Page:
Toronto, ON – April 8 – The year 2017 marks two key milestones for Canada: the 150th anniversary of confederation, and the 100th anniversary of the Battle of Vimy Ridge. According to a new Ipsos poll conducted for the Vimy Foundation, most (83%) agree “the 100th anniversary of Vimy, falling as it does in 2017, the 150th anniversary of the birth of Canada, should be one of the most important celebrations for Canada that year”. Agreement is up 9 points since last year.
However, less encouraging was that when presented with a photo of the Canadian National Vimy Memorial in France, just one in ten (12%) Canadians correctly identified it. A large majority – Three quarters (74%) – of Canadians didn’t know and didn’t venture a guess.
At one-year countdown to the Vimy Centennial, the poll found that two in three (65%) Canadians agree that one day they would “like to visit the Canadian National Vimy Memorial in France”, with younger adults aged 18 to 34 (68%) as the most inclined to agree.
In fact, one in twenty (5%) Canadians say that they or someone in their family is planning to travel to France in 2017 for the centennial observances of the Battle of Vimy Ridge and the unveiling of the new Vimy Education Centre.
In 2012, the new $20 banknote was unveiled, which includes the image of the Vimy Monument. A majority (52%) supports changing the name of $20 to a “Vimy” help commemorate the battle’s centennial in 2017, up 1 point since last year. Fewer than half (48%) of Canadians disagree (18% strongly/30% somewhat) with this position, down 1 point.
Among a list of five possibilities, three in ten (28%) correctly identified that 2017 marks the centenary (100th anniversary) of the Battle of Vimy Ridge while only two in ten (16%) believe that 2017 marks the end of the First World War, while one in ten (10%) think it’s the centenary of Canada’s confederation. Others say it’s the 100th anniversary of the Normandy Landings (4%) or the Battle of Dieppe (3%), both of which were pivotal moments of the Second World War.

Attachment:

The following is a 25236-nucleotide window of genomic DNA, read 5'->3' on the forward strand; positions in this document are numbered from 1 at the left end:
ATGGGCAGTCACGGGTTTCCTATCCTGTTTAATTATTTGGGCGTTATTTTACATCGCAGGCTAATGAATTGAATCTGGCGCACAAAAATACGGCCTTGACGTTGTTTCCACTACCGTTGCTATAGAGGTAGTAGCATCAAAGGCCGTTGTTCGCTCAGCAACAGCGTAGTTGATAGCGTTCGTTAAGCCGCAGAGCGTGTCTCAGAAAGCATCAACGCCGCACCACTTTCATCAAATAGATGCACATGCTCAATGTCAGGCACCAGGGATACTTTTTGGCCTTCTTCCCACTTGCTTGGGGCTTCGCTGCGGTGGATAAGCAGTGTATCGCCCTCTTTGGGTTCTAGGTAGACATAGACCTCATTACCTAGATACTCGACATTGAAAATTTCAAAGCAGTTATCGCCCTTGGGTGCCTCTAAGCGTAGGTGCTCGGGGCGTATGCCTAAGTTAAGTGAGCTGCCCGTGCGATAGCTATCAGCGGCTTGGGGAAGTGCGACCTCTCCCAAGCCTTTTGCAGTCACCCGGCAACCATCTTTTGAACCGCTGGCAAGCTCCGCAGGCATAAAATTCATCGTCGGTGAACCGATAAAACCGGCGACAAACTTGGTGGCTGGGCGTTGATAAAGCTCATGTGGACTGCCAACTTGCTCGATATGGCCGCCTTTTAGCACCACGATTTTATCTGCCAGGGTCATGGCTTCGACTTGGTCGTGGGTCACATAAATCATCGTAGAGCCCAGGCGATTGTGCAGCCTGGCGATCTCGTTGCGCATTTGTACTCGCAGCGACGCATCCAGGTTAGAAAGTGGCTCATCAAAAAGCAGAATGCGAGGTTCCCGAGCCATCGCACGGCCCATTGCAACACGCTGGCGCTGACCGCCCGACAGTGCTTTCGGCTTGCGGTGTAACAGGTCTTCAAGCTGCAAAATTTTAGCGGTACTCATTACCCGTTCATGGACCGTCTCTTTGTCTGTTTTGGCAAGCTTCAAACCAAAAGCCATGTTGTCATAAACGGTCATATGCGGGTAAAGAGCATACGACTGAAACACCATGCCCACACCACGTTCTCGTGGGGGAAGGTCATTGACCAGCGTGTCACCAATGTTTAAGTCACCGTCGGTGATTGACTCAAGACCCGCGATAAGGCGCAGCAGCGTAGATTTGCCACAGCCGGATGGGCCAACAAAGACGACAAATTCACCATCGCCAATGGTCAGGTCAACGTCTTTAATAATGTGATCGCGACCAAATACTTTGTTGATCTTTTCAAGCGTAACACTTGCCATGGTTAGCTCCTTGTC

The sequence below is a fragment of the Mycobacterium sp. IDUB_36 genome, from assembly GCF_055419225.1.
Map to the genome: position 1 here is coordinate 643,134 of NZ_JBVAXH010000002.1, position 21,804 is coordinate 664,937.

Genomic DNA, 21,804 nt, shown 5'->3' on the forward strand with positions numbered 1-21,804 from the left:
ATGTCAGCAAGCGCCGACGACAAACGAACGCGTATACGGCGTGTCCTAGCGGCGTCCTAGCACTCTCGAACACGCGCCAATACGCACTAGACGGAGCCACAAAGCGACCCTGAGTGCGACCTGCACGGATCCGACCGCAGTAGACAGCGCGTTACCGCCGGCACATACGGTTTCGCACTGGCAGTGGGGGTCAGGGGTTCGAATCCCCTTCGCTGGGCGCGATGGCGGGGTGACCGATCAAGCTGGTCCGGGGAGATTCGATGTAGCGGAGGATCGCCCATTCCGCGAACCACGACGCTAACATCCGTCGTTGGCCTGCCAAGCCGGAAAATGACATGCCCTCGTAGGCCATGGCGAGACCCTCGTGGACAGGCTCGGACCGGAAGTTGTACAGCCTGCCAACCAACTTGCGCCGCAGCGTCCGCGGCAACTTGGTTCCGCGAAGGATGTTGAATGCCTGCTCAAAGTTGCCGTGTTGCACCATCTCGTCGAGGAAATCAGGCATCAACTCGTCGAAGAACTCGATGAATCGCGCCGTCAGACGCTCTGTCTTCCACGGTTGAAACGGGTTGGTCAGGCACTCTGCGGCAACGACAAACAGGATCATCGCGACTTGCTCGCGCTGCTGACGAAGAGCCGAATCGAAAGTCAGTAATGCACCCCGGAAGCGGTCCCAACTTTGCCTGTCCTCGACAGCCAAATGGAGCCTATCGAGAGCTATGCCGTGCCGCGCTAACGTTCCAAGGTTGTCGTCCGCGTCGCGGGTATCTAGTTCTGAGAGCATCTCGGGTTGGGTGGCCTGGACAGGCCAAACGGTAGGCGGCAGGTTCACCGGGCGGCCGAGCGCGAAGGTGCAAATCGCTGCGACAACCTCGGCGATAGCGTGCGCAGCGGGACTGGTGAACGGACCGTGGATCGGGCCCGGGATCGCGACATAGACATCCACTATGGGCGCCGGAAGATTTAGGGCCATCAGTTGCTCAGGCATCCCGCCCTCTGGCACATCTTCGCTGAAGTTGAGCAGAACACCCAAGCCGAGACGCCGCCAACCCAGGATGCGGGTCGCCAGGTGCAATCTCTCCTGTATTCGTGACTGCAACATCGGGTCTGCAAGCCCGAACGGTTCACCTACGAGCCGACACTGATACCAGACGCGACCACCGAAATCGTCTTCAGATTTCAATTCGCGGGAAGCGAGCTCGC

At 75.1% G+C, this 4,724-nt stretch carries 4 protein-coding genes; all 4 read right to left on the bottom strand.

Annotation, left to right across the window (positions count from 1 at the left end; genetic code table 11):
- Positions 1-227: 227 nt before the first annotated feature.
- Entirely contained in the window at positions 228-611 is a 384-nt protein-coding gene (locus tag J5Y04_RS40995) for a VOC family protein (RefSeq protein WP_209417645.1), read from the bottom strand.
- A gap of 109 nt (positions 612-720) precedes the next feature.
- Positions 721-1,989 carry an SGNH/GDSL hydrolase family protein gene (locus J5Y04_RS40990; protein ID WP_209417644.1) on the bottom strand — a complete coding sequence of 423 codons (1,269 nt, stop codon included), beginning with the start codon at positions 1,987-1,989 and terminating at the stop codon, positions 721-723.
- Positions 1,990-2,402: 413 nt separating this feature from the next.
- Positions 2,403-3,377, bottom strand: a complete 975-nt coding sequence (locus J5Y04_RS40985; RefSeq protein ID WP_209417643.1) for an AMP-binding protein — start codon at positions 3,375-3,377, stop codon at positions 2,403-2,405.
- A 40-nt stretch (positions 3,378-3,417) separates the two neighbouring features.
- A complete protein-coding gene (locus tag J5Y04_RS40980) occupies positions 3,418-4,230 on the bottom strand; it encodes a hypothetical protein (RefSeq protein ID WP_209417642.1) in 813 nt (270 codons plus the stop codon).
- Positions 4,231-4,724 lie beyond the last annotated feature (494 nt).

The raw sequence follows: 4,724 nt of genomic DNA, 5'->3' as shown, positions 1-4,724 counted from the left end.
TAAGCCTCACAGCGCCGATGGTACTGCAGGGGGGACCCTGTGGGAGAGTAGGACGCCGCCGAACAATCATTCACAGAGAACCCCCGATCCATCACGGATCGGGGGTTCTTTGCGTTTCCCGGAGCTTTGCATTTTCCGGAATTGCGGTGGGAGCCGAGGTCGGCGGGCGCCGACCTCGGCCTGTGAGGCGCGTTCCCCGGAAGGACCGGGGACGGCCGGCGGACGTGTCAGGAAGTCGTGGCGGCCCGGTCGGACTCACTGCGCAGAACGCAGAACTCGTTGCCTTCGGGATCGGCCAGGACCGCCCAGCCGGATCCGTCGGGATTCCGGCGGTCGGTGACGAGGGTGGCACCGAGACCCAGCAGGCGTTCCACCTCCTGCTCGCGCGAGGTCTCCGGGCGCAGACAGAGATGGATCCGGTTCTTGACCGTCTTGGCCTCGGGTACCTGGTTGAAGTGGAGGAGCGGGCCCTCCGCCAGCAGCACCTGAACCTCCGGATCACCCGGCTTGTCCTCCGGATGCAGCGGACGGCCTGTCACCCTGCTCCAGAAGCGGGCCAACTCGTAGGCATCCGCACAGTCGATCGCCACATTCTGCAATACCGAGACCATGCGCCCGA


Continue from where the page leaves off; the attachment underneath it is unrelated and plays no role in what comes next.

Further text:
The results suggest that Canadians’ knowledge of key events in its history appears to be waning, despite the belief among most (87% agree – 50% strongly/37% somewhat) that it’s just as relevant for students today to learn about the First World War in school as it was for their generation.
Historians and political leaders have argued that Canada became a nation at Vimy Ridge. The Canadian victory at Vimy Ridge, the first time all four divisions of the Canadian Corps worked together as one formation, also gave Canadians a reputation for breaking through the centre of German defence. Given the significance of this moment in Canadian history, six in ten (61%) agree that “Canada became a nation at Vimy Ridge”, while four in ten (39%) disagree .
- A strong majority (66%) of Canadians agree (27% strongly/40% somewhat) that “Canada does not do enough to honour its veterans”, up 3 points since 2012,
- Those older than 55 are most likely (77%) to believe that Canada does not do enough, followed by those who are 35 to 54 (63%) or 18-34 (57%).
- Canadians are more split on whether other countries do more than Canada to honour their veterans: 56% agree that other countries do more to honour their veterans than Canada does, up 1 point.
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